Construction Begins On Publixanchored Shopping Center In Homestead
Written by Marilyn Bowden on May 27, 2004
By Marilyn Bowden
Equity One broke ground this week on a Publix-anchored shopping center targeting Homestead’s rapidly growing residential community.
Construction is under way on Waterstone Plaza at Southwest 137th Avenue and 288th Street, said Doron Valero, president of Equity One, a Miami Beach real estate investment trust specializing in retail properties. The center is scheduled for completion in the first quarter of next year, he said, with Publix planning to open April 1.
In addition to Publix, he said, the center will contain 12,000 square feet of shops.
"We’re looking at neighborhood services such as a hair salon, pizza delivery, a dentist or a day-care center," Mr. Valero said. Equity One is in negotiations with a drug store, a bank and a restaurant that would be built on three outparcels on the site, he said.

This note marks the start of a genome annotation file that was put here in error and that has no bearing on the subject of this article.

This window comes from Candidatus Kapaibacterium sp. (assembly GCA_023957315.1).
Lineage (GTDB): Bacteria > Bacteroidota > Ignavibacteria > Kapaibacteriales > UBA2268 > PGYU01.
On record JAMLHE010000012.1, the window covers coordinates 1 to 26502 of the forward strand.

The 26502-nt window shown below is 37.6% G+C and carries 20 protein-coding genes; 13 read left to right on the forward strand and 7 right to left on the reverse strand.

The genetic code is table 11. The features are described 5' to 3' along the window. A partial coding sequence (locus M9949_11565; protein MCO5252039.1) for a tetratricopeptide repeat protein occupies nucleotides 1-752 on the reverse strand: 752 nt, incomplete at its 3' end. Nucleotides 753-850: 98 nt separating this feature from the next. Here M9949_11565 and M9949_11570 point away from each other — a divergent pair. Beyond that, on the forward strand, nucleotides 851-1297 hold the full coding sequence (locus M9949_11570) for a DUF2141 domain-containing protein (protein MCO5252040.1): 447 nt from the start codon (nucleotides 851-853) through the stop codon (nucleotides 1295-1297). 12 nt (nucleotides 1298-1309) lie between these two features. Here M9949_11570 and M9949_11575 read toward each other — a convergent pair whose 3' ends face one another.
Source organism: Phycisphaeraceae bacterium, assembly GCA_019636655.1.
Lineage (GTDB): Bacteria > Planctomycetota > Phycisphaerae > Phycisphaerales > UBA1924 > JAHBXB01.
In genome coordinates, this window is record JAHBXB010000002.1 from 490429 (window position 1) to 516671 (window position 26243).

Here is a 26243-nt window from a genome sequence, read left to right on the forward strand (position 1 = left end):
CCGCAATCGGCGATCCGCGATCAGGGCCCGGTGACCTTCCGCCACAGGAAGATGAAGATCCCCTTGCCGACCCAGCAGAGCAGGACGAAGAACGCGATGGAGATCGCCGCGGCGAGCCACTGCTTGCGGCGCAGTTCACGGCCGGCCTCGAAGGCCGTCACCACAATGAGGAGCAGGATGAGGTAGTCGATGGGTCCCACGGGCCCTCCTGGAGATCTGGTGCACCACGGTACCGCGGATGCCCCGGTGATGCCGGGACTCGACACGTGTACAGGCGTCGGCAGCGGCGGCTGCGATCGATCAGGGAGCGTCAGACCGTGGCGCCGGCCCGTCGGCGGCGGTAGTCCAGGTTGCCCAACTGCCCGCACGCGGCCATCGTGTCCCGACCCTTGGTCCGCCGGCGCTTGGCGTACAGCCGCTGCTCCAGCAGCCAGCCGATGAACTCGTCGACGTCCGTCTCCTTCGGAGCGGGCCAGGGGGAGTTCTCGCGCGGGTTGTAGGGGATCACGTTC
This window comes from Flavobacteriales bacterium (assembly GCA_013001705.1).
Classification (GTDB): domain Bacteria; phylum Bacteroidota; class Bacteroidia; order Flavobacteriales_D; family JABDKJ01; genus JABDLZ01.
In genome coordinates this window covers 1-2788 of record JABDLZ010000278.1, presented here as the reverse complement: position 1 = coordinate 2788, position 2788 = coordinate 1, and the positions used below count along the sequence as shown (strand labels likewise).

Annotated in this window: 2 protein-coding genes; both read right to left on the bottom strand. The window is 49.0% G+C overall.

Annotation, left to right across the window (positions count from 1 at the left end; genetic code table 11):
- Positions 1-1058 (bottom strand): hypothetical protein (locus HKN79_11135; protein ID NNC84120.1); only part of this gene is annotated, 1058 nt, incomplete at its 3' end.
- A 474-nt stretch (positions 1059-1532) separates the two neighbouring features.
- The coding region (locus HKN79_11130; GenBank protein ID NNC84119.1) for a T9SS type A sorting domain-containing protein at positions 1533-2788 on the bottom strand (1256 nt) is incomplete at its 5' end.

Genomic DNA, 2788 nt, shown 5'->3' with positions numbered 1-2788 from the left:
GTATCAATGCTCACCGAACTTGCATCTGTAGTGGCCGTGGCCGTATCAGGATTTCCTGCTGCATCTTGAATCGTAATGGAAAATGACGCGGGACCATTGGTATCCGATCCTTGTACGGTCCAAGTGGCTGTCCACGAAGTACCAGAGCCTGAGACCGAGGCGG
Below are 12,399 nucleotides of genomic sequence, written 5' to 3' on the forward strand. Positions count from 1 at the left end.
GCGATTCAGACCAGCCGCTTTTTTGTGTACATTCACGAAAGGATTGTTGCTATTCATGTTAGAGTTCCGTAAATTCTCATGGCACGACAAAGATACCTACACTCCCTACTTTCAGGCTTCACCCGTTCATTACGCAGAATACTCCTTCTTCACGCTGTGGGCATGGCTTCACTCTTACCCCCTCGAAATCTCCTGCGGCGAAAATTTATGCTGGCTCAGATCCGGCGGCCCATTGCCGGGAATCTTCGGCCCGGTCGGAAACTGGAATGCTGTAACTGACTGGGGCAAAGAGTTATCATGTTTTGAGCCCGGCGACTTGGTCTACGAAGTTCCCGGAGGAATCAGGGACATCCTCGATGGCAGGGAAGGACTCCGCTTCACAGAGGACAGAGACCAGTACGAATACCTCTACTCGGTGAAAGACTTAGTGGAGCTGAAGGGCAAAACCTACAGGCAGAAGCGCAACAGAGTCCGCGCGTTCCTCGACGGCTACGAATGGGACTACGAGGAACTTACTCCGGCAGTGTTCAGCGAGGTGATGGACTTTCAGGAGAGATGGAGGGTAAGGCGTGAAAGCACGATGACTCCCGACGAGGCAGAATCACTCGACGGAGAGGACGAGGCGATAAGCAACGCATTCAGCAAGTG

The plaza is close to Waterstone, a rising community of more than 1,000 units under development by several homebuilders including Caribe Homes and Lennar Homes.
Curt Ivy, Homestead city manager, said nearly 6,000 homes are planned for the area during the next three years.
"Our projections for 2003-04 are for about 1,800 homes," he said, "with another 1,900 for each of the next two years. We try to forecast on the conservative side, so it could be more."
Now, he said, commercial enterprises supporting the residential boom are beginning to get under way. "The amount of rooftops is reaching a critical mass," Mr. Ivy said, "where we can start marketing commercial down here."
He said the Publix at Waterstone Plaza will be the second one in town.
With large blocks of commercially zoned land becoming scarce and land prices escalating at a swift pace all over Miami-Dade County, Mr. Valero said, "Homestead used to be the last refuge for builders, the only place where you could buy land in the low single digits per square foot. But not any more.
"Fortunately, we bought this parcel about two years ago. Since then, land prices have quadrupled."